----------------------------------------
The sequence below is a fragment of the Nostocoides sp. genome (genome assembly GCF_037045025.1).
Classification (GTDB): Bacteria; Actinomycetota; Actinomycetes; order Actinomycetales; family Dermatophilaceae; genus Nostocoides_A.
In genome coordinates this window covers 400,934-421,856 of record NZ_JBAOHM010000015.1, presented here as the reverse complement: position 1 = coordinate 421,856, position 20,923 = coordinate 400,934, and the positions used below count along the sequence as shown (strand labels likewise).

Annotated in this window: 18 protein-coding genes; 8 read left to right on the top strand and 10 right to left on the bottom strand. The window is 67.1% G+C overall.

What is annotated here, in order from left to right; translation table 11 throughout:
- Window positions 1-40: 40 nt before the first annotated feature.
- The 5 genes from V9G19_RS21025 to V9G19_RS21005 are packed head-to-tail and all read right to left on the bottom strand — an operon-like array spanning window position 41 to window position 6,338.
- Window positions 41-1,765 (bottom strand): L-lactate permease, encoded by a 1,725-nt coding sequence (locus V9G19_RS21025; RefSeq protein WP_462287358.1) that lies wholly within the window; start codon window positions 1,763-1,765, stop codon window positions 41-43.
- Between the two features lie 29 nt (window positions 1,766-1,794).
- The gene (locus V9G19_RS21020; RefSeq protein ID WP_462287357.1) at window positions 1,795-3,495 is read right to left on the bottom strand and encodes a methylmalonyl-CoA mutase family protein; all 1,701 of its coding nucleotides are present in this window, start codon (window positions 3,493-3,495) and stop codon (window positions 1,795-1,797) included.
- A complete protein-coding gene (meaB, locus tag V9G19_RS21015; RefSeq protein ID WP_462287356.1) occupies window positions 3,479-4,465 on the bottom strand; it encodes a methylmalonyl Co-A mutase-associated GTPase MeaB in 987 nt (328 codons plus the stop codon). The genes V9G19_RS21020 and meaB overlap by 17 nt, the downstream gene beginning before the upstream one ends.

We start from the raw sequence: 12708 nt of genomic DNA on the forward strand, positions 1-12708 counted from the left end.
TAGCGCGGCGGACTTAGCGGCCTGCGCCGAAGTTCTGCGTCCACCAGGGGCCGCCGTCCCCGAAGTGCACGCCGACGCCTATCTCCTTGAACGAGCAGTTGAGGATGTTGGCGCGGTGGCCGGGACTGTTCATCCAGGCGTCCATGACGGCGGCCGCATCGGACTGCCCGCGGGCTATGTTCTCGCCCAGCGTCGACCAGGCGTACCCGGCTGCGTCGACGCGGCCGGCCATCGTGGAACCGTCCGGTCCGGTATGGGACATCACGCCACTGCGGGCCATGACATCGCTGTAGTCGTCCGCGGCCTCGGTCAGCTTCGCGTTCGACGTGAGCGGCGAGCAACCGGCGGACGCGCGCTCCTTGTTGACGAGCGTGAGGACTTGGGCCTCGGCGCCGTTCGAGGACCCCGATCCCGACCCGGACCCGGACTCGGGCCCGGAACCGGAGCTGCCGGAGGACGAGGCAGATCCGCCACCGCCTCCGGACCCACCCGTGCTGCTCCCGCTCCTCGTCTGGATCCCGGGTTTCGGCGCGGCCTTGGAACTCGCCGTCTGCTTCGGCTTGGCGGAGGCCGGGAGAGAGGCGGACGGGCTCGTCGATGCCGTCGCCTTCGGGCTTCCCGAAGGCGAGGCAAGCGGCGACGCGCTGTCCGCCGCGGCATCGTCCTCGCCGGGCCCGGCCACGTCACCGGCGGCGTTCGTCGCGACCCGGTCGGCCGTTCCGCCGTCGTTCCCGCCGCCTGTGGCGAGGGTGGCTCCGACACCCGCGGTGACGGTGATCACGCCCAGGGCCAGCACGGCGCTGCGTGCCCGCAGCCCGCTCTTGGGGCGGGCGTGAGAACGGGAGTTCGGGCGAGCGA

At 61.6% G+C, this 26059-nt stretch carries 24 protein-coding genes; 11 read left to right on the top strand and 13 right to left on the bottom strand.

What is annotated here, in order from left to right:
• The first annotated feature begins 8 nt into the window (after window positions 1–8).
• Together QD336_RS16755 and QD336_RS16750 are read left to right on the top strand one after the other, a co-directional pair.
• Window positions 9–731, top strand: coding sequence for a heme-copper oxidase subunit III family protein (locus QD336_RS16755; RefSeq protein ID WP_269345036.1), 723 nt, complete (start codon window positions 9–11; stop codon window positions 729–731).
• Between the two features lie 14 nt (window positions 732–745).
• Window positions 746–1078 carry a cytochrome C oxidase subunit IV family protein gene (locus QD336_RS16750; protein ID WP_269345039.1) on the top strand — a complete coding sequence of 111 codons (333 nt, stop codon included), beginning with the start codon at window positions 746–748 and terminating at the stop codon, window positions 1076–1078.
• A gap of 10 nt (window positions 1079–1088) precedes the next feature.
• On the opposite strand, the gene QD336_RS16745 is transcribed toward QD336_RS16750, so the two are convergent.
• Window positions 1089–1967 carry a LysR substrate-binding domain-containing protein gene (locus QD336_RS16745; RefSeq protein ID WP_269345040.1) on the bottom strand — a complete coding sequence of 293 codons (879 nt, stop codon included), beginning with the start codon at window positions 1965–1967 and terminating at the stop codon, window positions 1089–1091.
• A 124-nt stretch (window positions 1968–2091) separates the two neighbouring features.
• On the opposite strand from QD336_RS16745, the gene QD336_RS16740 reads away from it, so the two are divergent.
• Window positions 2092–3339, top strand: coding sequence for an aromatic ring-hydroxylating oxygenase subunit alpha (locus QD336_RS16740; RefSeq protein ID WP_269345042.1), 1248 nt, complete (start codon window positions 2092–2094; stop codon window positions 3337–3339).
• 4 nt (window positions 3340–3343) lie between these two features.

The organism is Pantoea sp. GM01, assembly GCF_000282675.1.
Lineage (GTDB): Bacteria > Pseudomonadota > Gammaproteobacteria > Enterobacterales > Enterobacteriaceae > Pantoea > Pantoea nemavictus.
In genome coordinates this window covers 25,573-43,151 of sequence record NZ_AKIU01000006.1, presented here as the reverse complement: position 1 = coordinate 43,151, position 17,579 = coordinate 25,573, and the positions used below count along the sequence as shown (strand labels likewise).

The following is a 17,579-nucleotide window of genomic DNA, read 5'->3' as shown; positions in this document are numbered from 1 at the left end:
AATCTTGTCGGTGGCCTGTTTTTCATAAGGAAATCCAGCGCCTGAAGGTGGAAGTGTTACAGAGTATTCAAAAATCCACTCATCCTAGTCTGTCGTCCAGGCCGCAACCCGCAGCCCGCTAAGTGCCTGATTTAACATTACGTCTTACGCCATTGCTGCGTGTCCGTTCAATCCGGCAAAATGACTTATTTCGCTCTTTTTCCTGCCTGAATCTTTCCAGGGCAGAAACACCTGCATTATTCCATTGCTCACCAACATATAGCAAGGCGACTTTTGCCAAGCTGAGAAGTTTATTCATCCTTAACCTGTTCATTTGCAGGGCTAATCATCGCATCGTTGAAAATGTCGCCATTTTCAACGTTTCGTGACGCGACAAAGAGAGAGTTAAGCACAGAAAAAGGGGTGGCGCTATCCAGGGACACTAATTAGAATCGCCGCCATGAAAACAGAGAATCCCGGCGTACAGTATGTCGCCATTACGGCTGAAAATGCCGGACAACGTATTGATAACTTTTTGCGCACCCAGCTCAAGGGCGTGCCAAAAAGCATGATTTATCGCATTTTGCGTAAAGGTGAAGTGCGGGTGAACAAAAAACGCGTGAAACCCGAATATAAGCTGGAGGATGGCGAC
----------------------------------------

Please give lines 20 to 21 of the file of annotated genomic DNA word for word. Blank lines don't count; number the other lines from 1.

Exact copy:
• Window positions 746–1078 carry a cytochrome C oxidase subunit IV family protein gene (locus QD336_RS16750; protein ID WP_269345039.1) on the top strand — a complete coding sequence of 111 codons (333 nt, stop codon included), beginning with the start codon at window positions 746–748 and terminating at the stop codon, window positions 1076–1078.
• A gap of 10 nt (window positions 1079–1088) precedes the next feature.